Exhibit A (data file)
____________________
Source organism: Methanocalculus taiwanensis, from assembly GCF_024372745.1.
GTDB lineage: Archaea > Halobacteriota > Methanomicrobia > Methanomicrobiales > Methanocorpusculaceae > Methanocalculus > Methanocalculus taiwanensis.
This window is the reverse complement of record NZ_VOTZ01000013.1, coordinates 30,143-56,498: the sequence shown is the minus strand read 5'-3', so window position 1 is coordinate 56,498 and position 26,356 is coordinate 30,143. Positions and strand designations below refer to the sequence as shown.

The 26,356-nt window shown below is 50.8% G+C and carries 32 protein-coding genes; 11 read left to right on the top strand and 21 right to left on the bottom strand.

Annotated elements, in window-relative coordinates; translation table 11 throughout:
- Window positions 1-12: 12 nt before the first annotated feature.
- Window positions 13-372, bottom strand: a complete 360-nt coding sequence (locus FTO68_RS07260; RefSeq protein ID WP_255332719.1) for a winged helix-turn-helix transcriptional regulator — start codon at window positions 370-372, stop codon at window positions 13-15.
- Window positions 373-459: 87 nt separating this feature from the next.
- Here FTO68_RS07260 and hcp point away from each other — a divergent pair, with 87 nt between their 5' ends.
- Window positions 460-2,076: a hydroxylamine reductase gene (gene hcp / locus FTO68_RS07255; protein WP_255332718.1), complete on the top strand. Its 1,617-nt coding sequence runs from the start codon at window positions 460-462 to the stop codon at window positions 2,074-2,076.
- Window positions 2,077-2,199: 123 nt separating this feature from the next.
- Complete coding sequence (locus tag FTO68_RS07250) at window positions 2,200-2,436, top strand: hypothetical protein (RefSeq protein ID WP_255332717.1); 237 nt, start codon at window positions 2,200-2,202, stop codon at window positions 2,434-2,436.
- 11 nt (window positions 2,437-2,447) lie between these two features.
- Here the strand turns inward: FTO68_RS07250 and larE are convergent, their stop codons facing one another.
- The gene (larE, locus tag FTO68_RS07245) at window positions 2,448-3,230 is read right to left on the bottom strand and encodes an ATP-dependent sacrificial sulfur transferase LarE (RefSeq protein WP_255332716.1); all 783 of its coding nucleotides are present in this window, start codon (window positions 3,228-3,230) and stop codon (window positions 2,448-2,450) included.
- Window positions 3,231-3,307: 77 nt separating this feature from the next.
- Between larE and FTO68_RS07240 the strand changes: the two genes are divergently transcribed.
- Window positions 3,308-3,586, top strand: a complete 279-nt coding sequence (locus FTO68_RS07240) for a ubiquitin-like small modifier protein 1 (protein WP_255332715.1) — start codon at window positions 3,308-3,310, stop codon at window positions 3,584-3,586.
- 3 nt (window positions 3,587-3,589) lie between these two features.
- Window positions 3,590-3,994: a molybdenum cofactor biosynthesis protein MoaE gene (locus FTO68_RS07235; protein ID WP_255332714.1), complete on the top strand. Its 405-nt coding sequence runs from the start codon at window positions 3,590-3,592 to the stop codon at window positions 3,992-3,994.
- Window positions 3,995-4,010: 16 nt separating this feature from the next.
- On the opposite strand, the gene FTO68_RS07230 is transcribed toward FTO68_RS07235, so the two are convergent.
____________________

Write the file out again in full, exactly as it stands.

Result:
Source organism: Methanocalculus taiwanensis, from assembly GCF_024372745.1.
GTDB lineage: Archaea > Halobacteriota > Methanomicrobia > Methanomicrobiales > Methanocorpusculaceae > Methanocalculus > Methanocalculus taiwanensis.
This window is the reverse complement of record NZ_VOTZ01000013.1, coordinates 30,143-56,498: the sequence shown is the minus strand read 5'-3', so window position 1 is coordinate 56,498 and position 26,356 is coordinate 30,143. Positions and strand designations below refer to the sequence as shown.

The 26,356-nt window shown below is 50.8% G+C and carries 32 protein-coding genes; 11 read left to right on the top strand and 21 right to left on the bottom strand.

Annotated elements, in window-relative coordinates; translation table 11 throughout:
- Window positions 1-12: 12 nt before the first annotated feature.
- Window positions 13-372, bottom strand: a complete 360-nt coding sequence (locus FTO68_RS07260; RefSeq protein ID WP_255332719.1) for a winged helix-turn-helix transcriptional regulator — start codon at window positions 370-372, stop codon at window positions 13-15.
- Window positions 373-459: 87 nt separating this feature from the next.
- Here FTO68_RS07260 and hcp point away from each other — a divergent pair, with 87 nt between their 5' ends.
- Window positions 460-2,076: a hydroxylamine reductase gene (gene hcp / locus FTO68_RS07255; protein WP_255332718.1), complete on the top strand. Its 1,617-nt coding sequence runs from the start codon at window positions 460-462 to the stop codon at window positions 2,074-2,076.
- Window positions 2,077-2,199: 123 nt separating this feature from the next.
- Complete coding sequence (locus tag FTO68_RS07250) at window positions 2,200-2,436, top strand: hypothetical protein (RefSeq protein ID WP_255332717.1); 237 nt, start codon at window positions 2,200-2,202, stop codon at window positions 2,434-2,436.
- 11 nt (window positions 2,437-2,447) lie between these two features.
- Here the strand turns inward: FTO68_RS07250 and larE are convergent, their stop codons facing one another.
- The gene (larE, locus tag FTO68_RS07245) at window positions 2,448-3,230 is read right to left on the bottom strand and encodes an ATP-dependent sacrificial sulfur transferase LarE (RefSeq protein WP_255332716.1); all 783 of its coding nucleotides are present in this window, start codon (window positions 3,228-3,230) and stop codon (window positions 2,448-2,450) included.
- Window positions 3,231-3,307: 77 nt separating this feature from the next.
- Between larE and FTO68_RS07240 the strand changes: the two genes are divergently transcribed.
- Window positions 3,308-3,586, top strand: a complete 279-nt coding sequence (locus FTO68_RS07240) for a ubiquitin-like small modifier protein 1 (protein WP_255332715.1) — start codon at window positions 3,308-3,310, stop codon at window positions 3,584-3,586.
- 3 nt (window positions 3,587-3,589) lie between these two features.
- Window positions 3,590-3,994: a molybdenum cofactor biosynthesis protein MoaE gene (locus FTO68_RS07235; protein ID WP_255332714.1), complete on the top strand. Its 405-nt coding sequence runs from the start codon at window positions 3,590-3,592 to the stop codon at window positions 3,992-3,994.
- Window positions 3,995-4,010: 16 nt separating this feature from the next.
- On the opposite strand, the gene FTO68_RS07230 is transcribed toward FTO68_RS07235, so the two are convergent.